Sigmoidoscopy is a procedure used to see inside the sigmoid colon and rectum.
Flexible sigmoidoscopy; Sigmoidoscopy - flexible; Proctoscopy; Proctosigmoidoscopy; Rigid sigmoidoscopy
How the test is performed
You will be asked to lay down on your left side with your knees drawn up toward your chest.
A gastroenterologist or surgeon will usually perform the test.
First, the doctor gently places a gloved and lubricated finger into your rectum to check for blockage and to gently enlarge (dilate) the anus. This is called a digital rectal exam.
Next, a flexible tube called a sigmoidoscope is placed through the anus and gently moved into your colon. This tool has a small camera attached to the end. Air is placed into the colon to open up the area and help the doctor see better. The air may cause the urge to have a bowel movement or pass gas. Suction may be used to remove fluid or stool.
Tissue samples may be taken with a tiny biopsy tool inserted through the scope. Polyps may be removed with heat (electrocautery). Images may be taken.
Sigmoidoscopy using a rigid scope may be done to treat problems of the anus or rectum.
How to prepare for the test
Your doctor or nurse will tell you how to prepare for the exam. This includes using a enema to empty your bowels. You usually take this about 1 hour before the sigmoidoscopy.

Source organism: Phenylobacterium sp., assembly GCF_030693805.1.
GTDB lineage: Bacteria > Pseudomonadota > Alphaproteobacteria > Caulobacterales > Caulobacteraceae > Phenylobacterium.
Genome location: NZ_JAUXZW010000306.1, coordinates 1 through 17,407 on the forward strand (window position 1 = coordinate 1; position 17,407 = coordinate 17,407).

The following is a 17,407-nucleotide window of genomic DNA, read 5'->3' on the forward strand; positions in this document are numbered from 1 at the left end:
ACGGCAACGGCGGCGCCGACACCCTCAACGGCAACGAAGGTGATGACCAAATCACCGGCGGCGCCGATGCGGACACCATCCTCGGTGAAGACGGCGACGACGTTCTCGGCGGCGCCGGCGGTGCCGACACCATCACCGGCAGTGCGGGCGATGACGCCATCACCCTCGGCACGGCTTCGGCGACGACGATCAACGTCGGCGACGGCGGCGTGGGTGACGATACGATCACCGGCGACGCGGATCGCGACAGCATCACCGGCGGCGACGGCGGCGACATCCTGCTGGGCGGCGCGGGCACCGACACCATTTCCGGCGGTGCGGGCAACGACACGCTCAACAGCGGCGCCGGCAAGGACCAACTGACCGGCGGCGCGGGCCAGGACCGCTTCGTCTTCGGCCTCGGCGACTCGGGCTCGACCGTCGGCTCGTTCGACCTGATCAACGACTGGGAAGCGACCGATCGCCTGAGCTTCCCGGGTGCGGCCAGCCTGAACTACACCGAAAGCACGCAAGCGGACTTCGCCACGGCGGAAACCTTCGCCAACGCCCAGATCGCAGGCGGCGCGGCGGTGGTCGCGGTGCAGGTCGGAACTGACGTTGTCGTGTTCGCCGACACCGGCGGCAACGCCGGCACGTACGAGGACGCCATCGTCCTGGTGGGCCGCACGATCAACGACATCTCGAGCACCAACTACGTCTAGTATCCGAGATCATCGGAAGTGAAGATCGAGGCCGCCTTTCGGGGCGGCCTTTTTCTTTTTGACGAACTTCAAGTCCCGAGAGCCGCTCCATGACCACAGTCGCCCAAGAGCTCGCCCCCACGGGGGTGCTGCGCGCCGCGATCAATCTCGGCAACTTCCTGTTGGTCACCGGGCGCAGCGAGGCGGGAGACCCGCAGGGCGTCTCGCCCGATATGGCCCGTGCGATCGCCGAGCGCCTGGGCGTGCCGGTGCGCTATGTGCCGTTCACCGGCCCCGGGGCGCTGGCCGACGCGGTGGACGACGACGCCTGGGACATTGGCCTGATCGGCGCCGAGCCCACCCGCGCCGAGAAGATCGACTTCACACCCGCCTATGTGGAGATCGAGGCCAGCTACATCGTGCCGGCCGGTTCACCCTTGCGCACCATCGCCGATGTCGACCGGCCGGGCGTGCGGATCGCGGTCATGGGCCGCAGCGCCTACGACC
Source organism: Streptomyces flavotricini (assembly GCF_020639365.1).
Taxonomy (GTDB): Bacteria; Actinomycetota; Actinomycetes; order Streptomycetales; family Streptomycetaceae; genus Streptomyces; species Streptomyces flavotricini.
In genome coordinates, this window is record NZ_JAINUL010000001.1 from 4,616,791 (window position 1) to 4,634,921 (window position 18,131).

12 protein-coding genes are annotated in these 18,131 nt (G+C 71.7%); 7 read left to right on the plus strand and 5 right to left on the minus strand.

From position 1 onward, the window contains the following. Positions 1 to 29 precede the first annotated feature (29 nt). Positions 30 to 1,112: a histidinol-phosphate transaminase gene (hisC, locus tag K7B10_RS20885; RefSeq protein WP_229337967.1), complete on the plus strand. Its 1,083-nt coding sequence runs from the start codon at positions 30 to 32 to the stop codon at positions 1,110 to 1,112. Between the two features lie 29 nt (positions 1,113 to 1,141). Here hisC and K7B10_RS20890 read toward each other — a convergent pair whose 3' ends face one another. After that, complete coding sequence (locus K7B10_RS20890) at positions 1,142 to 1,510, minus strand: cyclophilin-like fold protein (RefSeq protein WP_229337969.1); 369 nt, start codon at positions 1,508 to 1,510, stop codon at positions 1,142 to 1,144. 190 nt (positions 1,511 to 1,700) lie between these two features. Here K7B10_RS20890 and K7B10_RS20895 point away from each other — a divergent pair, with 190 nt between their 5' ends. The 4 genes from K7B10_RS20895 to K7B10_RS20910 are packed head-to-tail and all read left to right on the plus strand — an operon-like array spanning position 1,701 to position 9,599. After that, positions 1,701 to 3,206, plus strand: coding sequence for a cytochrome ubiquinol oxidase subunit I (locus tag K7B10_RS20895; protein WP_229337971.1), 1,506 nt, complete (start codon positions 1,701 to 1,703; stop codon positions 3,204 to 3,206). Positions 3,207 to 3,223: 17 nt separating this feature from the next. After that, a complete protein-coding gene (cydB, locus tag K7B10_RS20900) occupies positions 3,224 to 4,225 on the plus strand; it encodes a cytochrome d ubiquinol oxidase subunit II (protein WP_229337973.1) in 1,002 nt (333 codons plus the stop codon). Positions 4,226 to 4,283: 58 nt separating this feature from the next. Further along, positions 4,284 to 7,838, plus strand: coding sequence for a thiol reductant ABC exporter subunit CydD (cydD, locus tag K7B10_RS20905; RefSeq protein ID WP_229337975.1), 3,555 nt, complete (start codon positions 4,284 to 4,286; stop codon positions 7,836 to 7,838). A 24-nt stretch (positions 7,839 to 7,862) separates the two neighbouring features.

On the morning of the procedure, eat a light breakfast.
How the test will feel
During the exam you may feel:
- Presssure when the scope or fingers are placed into your rectum
- Like you need to have a bowel movement
- Some bloating or cramping caused by the air or by stretching of the bowel by the sigmoidoscope
After the test, your body will pass the air that was introduced.
Children may be sedated for this procedure.
Why the test is performed
This test can help diagnose the cause of:
- Abdominal pain
- Diarrhea, constipation, or other changes in bowel habits
- Blood, mucus, or pus in the stool
- Weight loss
This test can also be used to:
- Confirm findings of another test or x-rays
- Screen for colorectal cancer or polyps
- Take a biopsy of a growth
Normal findings show that the lining of the sigmoid colon, rectal mucosa, rectum, and anus appear normal in color, texture, and size.
What abnormal results mean
Abnormal results can indicate:
- Anal fissures
- Anorectal abscess
- Bowel obstruction
- Colorectal polyps
- Diverticulosis (abnormal pouches on the lining of the intestines)
- Hirschsprung's disease
- Inflammatory bowel disease
- Inflammation or infection (proctitis)
What the risks are
There is a slight risk of bowel perforation (tearing a hole) and bleeding at the biopsy sites (the overall risk is less than 1 in 1,000).
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Last reviewed 10/16/2011 by George F Longstreth, MD, Department of Gastroenterology, Kaiser Permanente Medical Care Program San Diego, California. Also reviewed by David Zieve, MD, MHA, Medical Director, A.D.A.M., Inc.
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